A lot of people run to relieve stress, anxiety & depression. Sadly, my brother Mark and Ultrarunner Jimmy couldn’t outrun those invisible demons. Before I get started, if anyone is having thoughts of taking their life for any reason please, that’s Please! call someone you can talk to.
Jimmy was very well known in the Ultrarunner community. Jimmy was “Always”--that’s always happy-go-lucky, always friendly, always smiling and always had kind words for all, just like my brother Mark. But obviously that was on the surface or they made it appear that way to others. Both men had good jobs and good families. They were practically the same age 55-56 years young. I guess one could call it a midlife crisis. We all deal with troubles in our own way.
I cannot tell you when or where I had my first acquaintance with Jimmy, but if I had to guess it was probably at Mike’s Cabin (Worlds End State Park) at least 24 years ago. There’s still a gang of Ultrarunners that camp at Worlds End each August to run the Loyalsock (LT) Trail. This is an annual event & a fantastic time trail running, which Jimmy loved to do, just like the rest of us. Telling war stories about our accomplishments and trail failures. Talking about current & prior injuries, sprains, burn-hazel (stinging nettles), PF, proper etiquette of shitting in the woods and the like. Worlds End was & still is a go-to destination. 24-25 years ago there were only a few ultra runs, so Mike’s cabin was a great place to gather, run, drink beer, eat meat & shoot the shit in that order.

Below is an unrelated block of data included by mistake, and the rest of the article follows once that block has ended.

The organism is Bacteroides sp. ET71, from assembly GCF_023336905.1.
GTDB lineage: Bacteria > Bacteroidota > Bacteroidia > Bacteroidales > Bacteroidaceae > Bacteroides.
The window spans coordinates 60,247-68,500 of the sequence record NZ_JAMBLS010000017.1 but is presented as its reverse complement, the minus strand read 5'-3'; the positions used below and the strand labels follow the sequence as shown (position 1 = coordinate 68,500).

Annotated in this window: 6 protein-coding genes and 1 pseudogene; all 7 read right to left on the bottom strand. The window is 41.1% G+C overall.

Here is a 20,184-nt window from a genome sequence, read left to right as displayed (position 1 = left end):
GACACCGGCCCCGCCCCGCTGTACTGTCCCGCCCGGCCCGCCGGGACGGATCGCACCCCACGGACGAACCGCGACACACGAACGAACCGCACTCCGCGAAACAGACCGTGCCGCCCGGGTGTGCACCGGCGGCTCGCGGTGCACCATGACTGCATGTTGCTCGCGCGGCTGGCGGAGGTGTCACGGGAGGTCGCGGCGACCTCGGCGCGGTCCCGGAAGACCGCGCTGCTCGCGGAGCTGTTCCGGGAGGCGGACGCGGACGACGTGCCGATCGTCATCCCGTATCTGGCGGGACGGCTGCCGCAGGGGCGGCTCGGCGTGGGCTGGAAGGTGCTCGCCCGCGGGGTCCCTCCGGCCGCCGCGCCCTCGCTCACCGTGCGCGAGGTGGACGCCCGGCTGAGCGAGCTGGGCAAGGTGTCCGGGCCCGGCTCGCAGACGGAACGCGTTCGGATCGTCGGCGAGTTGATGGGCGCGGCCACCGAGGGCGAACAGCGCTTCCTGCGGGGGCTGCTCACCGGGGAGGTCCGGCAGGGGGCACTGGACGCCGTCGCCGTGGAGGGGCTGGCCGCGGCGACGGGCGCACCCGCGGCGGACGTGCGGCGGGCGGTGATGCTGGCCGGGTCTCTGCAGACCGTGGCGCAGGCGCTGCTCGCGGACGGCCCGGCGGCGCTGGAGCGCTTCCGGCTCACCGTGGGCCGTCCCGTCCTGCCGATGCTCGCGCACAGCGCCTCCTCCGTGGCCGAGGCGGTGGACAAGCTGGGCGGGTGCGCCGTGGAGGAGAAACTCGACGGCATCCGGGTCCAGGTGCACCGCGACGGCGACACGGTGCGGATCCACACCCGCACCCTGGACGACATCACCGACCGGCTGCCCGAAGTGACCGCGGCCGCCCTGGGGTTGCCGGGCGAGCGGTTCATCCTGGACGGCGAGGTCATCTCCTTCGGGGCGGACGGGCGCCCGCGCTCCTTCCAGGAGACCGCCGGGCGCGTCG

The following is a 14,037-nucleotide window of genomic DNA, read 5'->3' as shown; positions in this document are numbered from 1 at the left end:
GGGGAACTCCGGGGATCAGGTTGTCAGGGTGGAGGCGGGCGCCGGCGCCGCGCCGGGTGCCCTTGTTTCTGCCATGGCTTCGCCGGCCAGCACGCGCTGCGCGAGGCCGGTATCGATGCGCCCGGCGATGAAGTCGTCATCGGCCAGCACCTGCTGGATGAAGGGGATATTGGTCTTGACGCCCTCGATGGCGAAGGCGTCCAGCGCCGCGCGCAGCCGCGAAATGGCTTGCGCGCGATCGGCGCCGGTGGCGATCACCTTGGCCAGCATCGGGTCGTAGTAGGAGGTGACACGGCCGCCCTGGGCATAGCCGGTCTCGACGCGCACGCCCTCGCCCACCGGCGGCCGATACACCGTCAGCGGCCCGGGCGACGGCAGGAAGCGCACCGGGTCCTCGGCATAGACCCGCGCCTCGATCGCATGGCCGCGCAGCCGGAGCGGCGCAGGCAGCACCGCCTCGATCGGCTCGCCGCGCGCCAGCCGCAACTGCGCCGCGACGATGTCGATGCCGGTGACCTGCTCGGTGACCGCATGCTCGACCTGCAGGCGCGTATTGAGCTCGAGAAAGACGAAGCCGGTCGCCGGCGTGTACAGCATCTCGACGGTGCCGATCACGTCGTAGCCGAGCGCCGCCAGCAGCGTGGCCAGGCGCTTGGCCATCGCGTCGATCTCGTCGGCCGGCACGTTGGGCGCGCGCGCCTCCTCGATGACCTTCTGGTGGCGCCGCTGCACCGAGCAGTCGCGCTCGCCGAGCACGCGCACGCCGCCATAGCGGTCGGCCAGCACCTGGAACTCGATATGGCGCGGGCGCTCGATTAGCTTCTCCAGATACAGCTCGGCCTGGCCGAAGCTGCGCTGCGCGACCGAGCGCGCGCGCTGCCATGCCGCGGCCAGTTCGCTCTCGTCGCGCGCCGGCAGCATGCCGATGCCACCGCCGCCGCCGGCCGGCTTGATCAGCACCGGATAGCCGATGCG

Just several weeks ago the Reading Pacers had a small group run from Rt 183 on the Appalachian Trail west to Showers Steps (Rt 501) and back. But this particular day myself and a good ultrarunner friend of mine Ken decided to continue onto Rt 501 on the A.T. while the other group returned to Rt 183. So glad Ken & I continued on, for less than several miles into our remaining run, lo and behold who was running the opposite direction (towards us)? This skinny, tall, grayed haired, shirtless individual, Jimmy. Over the years I have helped and assisted at many ultra aid stations & whenever I saw Jimmy I would always yell “Jimmy’s in the house!” Seeing my young friend Jimmy on the trail that morning made my day. My traditional greeting was the last time I saw my friend on the trail. Jimmy loved the A.T., like the rest of us. Jimmy will be missed by all. A wonderful, kind, considerate man and a damn good Ultrarunner. He will be missed.